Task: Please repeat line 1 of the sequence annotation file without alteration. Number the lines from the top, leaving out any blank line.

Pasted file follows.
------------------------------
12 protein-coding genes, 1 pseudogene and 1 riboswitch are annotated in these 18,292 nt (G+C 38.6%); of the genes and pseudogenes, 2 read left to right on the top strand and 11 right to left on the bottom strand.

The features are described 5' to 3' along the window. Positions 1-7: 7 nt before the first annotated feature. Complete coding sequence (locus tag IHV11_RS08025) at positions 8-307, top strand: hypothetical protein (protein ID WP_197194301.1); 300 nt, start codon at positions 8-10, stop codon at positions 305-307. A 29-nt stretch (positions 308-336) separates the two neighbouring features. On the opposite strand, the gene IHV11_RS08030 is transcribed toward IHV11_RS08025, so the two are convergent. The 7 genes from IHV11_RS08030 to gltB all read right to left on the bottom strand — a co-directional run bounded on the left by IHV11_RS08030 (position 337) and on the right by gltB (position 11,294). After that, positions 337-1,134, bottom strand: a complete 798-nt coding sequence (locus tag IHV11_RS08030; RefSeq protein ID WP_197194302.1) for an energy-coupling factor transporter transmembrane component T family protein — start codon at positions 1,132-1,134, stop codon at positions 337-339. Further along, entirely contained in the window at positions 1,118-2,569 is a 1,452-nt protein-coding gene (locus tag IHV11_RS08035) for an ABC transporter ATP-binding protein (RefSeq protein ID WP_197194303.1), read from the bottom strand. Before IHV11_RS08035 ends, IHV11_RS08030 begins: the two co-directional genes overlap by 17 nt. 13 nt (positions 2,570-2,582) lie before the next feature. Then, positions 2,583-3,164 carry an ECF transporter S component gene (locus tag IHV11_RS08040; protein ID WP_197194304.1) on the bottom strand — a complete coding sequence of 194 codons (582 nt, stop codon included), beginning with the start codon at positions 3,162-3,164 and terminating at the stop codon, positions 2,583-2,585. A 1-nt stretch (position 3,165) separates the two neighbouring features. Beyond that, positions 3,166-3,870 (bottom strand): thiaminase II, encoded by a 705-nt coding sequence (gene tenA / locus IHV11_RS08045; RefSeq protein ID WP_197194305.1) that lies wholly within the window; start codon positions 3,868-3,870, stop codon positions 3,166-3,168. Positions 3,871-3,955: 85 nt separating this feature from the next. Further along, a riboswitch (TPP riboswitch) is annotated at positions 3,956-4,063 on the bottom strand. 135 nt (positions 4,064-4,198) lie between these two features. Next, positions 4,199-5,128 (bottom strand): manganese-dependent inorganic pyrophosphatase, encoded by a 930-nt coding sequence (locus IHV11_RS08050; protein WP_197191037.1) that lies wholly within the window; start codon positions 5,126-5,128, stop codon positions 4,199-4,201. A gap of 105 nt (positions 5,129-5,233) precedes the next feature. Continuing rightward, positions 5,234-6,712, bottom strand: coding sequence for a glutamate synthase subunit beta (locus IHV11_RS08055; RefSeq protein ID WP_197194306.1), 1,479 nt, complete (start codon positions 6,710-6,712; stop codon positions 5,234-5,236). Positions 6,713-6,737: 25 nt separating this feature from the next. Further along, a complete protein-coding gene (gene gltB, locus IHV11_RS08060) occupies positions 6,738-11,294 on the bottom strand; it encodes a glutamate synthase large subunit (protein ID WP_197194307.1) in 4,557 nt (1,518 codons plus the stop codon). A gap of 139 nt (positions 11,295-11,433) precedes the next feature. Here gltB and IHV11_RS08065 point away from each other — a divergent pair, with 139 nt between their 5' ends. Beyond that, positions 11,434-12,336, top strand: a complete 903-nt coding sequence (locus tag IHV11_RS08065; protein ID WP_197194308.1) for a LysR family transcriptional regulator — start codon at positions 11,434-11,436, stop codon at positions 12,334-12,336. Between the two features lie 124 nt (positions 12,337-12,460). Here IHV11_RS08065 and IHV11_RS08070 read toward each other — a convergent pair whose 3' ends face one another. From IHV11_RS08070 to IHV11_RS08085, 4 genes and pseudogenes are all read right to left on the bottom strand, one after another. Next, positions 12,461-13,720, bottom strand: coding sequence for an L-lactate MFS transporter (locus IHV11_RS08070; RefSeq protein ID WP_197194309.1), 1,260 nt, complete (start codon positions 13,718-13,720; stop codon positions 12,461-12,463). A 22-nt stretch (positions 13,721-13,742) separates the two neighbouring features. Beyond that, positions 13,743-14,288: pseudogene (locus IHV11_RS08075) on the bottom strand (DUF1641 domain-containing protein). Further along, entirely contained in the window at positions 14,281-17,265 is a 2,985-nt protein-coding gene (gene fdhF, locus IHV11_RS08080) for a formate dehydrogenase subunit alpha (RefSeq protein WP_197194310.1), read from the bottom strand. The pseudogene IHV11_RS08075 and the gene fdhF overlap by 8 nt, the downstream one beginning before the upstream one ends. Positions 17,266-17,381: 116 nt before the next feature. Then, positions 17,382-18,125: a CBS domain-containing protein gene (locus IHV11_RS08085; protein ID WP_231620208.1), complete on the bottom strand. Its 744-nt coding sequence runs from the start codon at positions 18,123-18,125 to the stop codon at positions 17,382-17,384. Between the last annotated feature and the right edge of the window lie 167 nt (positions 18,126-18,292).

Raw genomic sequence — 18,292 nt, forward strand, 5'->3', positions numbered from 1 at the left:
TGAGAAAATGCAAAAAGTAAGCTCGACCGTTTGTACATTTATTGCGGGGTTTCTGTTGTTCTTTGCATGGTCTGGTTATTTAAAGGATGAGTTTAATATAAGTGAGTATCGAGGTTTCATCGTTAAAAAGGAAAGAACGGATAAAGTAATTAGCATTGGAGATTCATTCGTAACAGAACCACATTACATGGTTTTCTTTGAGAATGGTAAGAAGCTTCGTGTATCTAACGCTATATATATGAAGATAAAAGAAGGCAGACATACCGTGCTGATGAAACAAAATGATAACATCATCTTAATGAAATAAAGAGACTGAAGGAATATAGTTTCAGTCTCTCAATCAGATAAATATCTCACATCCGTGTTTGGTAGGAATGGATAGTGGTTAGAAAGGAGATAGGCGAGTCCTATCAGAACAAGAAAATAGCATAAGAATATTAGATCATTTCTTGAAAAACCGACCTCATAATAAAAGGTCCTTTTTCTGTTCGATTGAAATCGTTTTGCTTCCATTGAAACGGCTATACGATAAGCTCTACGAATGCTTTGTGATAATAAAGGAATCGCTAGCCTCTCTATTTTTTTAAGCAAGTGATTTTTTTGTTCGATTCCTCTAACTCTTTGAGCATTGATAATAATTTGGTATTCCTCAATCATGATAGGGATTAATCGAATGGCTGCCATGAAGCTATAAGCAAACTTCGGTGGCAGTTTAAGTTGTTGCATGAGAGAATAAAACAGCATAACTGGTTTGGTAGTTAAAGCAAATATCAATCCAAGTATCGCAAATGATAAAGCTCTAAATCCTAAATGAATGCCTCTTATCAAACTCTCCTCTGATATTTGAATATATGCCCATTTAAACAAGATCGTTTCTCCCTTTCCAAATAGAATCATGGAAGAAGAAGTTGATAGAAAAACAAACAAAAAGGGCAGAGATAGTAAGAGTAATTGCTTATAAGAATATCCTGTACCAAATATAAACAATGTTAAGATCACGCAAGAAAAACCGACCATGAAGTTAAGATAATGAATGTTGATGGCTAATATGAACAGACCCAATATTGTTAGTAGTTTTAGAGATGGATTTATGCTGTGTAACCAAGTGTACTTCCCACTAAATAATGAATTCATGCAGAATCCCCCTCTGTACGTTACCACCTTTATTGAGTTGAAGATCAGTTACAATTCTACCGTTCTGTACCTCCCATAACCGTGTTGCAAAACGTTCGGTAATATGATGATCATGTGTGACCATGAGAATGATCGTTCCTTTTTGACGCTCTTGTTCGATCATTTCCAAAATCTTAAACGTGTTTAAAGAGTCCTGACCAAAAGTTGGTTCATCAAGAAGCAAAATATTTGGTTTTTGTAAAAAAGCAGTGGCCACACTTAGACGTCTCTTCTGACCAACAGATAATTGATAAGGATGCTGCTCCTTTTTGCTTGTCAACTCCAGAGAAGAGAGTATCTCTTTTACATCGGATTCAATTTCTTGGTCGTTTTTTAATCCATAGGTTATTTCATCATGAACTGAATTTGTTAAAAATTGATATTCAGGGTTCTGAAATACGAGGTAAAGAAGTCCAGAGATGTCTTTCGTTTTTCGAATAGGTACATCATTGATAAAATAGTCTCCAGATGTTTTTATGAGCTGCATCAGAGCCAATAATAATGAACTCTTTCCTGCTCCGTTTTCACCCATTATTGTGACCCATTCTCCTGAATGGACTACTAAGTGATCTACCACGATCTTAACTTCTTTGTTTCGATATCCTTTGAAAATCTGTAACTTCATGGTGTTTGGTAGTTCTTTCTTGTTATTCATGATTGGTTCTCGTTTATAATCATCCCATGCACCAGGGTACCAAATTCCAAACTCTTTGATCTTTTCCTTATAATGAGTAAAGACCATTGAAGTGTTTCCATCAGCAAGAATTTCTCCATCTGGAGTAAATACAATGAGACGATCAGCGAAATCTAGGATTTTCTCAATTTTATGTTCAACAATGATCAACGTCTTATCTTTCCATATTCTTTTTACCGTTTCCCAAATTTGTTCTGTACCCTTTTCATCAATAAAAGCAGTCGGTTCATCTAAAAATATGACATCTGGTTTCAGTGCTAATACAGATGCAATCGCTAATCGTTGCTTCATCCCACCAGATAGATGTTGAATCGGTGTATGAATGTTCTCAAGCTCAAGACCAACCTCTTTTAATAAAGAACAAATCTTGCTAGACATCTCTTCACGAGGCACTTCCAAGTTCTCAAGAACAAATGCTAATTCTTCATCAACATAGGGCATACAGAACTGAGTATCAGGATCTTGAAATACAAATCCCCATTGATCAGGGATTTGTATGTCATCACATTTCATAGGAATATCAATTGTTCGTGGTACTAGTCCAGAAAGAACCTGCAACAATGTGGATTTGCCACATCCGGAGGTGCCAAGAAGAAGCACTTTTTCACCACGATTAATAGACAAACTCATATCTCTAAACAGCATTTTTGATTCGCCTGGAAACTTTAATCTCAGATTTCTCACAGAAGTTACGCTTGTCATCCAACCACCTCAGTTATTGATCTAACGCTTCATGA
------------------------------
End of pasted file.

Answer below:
12 protein-coding genes, 1 pseudogene and 1 riboswitch are annotated in these 18,292 nt (G+C 38.6%); of the genes and pseudogenes, 2 read left to right on the top strand and 11 right to left on the bottom strand.